- Facebook opens first day at $42.05
- 82 million shares traded in the first 30 seconds
- Technical issues meant half-hour delay before going public
- Zuckerberg today earned more money than Estonia does in a year
- More than 1,000 Facebook staff become millionaires
Facebook began trading as a public company on the Nasdaq Stock Exchange at $42.05, some $4 above expectations on a morning that saw CEO Mark Zuckerberg ring the bell to formally open the US market remotely from the Facebook headquarters.
The technology and business worlds have been left waiting for more than half an hour while the issues are fixed. Facebook was due to start trading at 11am EST (16:00 BST), two hours after Zuckerberg opened trading for the day, having stayed up all night with his staff at a 24-hour 'hackathon', which saw the 28-year-old billionaire play hockey with his employees.
After starting at $42.05 and reaching a high of $43.02, the price soon fell again to the expected IPO level of $38.00.
Some 82 million shares were traded in the first thirty seconds, driving the price up to $42.05.
The 900 million-member social network finalised its opening shareprice at $38 (£24) on 17 May, giving it an initial public offer of $16bn and valuing the company at $105bn (£620m) - the IPO is the largest in history for a technology company and the third largest overall, behind Visa and General Motors.
According to pre-trade speculation, the social network will start the day at $42.05, some $5 more than the expected price.
Mark Zuckerberg, who celebrated his 28th birthday on Monday rang the bell to open the Nasdaq remotely from the company's Menlo Park headquarters in California after he and his team of employees stayed up all Thursday night in a 'hackathon' - an event where new projects are worked on intensively by developers.
Demand for Facebook stock - which has the FB symbol - is huge and the company was forced to increase the amount of shares available by 25 percent during its roadshow last week to match investor interest.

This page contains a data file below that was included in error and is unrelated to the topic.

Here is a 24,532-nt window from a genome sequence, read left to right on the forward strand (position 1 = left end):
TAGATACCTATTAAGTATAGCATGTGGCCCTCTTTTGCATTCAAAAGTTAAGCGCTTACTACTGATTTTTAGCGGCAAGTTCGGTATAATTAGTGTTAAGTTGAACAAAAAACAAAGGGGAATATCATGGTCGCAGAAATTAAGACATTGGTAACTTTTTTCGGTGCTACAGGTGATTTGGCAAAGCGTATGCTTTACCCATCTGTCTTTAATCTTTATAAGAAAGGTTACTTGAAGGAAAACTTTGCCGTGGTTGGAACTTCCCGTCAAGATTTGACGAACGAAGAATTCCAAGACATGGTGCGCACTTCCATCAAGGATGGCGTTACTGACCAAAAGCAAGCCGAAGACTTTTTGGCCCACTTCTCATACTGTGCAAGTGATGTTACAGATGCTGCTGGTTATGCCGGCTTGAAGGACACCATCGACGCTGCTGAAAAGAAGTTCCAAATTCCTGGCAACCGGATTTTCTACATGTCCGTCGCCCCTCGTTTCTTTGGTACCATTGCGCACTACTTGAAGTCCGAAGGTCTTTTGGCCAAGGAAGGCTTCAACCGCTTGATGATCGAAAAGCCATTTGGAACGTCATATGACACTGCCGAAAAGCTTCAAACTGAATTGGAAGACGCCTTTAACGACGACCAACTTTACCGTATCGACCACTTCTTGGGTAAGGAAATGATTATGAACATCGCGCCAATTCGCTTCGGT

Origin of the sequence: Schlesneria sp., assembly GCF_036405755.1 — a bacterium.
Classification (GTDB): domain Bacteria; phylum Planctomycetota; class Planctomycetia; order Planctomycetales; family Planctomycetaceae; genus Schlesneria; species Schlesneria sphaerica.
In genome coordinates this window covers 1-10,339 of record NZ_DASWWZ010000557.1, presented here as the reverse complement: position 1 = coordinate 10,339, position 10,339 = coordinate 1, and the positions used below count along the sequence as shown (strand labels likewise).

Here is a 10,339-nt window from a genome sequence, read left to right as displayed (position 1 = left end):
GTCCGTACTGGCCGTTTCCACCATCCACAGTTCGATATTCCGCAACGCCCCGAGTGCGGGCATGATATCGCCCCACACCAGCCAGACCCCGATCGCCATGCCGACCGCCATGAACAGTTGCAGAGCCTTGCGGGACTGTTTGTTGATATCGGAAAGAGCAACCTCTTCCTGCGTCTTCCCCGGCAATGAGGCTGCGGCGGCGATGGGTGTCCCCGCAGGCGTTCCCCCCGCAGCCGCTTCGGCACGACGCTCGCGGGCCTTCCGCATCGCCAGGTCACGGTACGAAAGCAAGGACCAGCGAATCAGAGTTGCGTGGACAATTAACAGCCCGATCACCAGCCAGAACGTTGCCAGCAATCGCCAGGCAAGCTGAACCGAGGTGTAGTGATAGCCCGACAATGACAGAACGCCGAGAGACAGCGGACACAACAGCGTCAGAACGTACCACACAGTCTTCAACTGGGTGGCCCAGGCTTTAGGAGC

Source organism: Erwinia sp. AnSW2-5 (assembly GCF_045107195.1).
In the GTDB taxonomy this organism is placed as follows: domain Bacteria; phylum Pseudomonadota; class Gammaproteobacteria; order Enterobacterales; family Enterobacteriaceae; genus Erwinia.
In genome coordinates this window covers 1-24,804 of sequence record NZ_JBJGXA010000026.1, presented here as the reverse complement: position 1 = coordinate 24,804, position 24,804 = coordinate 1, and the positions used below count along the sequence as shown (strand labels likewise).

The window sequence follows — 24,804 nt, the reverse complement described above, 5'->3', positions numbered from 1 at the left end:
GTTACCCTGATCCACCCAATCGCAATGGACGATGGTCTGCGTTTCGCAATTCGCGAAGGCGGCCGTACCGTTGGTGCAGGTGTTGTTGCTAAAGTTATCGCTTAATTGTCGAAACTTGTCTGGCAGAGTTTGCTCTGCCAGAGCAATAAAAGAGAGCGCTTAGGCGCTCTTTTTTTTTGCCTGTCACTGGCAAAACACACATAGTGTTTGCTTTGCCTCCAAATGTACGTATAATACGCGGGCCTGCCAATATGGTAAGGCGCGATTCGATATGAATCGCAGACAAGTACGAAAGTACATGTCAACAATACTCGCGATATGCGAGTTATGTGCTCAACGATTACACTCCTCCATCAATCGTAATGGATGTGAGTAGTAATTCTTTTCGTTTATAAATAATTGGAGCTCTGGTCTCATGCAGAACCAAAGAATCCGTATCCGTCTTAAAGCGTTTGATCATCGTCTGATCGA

Facebook's IPO is valued at $16bn, with a further $2.4bn available in reserve, which is expected to be sold later this month. In total there will be 484.4 million shares sold.
Behind the scenes, Nasdaq engineers have been testing for the big event by rehearsing various scenarios for how the stock will open; a dummy ticker of ZWZZT has been used to allow clients to practice before processing orders for real.
Meanwhile, the New York Stock Exchange is making sure that it too is ready for the heaps of new shares waiting to be added to the market. LATimes reports that there is a dedicated server just for Facebook trading.
While such huge demand suggests Facebook's stock will soar, the site's reliance on ad revenue led it to issue what investors took as a profit warning, stating that it must seek ways to monetise its smartphone applications, which do not yet display adverts, but yield 488 million unique monthly users.
The regular web version of Facebook displays targeted adverts, but a recent survey reveals that just four percent of users click on them often, and a further 57 percent never click on them at all
The company is looking for revenue potential away from advertising, and last week began a trial in New Zealand to see if users would pay a small fee to have their posts appear prominently in friends' news feeds.
To get a grasp of just how big Facebook has become, check out our Facebook by Numbers feature, and for a trip down memory lane looking at how the site has changed since 2004, have a look at our Many Faces of Facebook slideshow.
Our full Facebook IPO coverage: